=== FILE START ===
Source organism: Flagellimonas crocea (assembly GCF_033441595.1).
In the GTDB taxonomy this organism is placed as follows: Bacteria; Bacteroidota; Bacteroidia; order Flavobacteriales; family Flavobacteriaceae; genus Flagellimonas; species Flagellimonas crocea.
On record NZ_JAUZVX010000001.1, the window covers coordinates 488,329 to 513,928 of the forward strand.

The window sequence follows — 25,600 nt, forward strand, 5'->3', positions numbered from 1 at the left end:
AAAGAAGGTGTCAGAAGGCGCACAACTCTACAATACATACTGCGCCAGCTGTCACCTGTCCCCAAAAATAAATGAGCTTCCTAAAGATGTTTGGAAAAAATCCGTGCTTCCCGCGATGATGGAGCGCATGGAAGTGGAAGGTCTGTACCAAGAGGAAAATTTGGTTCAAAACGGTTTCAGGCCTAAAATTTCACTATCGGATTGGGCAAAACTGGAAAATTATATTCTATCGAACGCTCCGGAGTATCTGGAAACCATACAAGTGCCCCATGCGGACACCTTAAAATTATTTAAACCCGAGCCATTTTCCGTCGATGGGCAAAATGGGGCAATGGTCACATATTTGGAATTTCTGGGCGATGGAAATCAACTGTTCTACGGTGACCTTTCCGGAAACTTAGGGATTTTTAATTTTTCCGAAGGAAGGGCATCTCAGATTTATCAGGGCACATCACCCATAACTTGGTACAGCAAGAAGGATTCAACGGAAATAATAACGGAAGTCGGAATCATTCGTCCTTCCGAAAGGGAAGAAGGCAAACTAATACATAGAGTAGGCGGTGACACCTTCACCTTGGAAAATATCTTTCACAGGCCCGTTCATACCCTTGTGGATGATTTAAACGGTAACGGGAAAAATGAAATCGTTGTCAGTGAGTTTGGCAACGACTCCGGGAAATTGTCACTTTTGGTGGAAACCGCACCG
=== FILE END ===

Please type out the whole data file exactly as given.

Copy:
Source organism: Flagellimonas crocea (assembly GCF_033441595.1).
In the GTDB taxonomy this organism is placed as follows: Bacteria; Bacteroidota; Bacteroidia; order Flavobacteriales; family Flavobacteriaceae; genus Flagellimonas; species Flagellimonas crocea.
On record NZ_JAUZVX010000001.1, the window covers coordinates 488,329 to 513,928 of the forward strand.

The window sequence follows — 25,600 nt, forward strand, 5'->3', positions numbered from 1 at the left end:
AAAGAAGGTGTCAGAAGGCGCACAACTCTACAATACATACTGCGCCAGCTGTCACCTGTCCCCAAAAATAAATGAGCTTCCTAAAGATGTTTGGAAAAAATCCGTGCTTCCCGCGATGATGGAGCGCATGGAAGTGGAAGGTCTGTACCAAGAGGAAAATTTGGTTCAAAACGGTTTCAGGCCTAAAATTTCACTATCGGATTGGGCAAAACTGGAAAATTATATTCTATCGAACGCTCCGGAGTATCTGGAAACCATACAAGTGCCCCATGCGGACACCTTAAAATTATTTAAACCCGAGCCATTTTCCGTCGATGGGCAAAATGGGGCAATGGTCACATATTTGGAATTTCTGGGCGATGGAAATCAACTGTTCTACGGTGACCTTTCCGGAAACTTAGGGATTTTTAATTTTTCCGAAGGAAGGGCATCTCAGATTTATCAGGGCACATCACCCATAACTTGGTACAGCAAGAAGGATTCAACGGAAATAATAACGGAAGTCGGAATCATTCGTCCTTCCGAAAGGGAAGAAGGCAAACTAATACATAGAGTAGGCGGTGACACCTTCACCTTGGAAAATATCTTTCACAGGCCCGTTCATACCCTTGTGGATGATTTAAACGGTAACGGGAAAAATGAAATCGTTGTCAGTGAGTTTGGCAACGACTCCGGGAAATTGTCACTTTTGGTGGAAACCGCACCG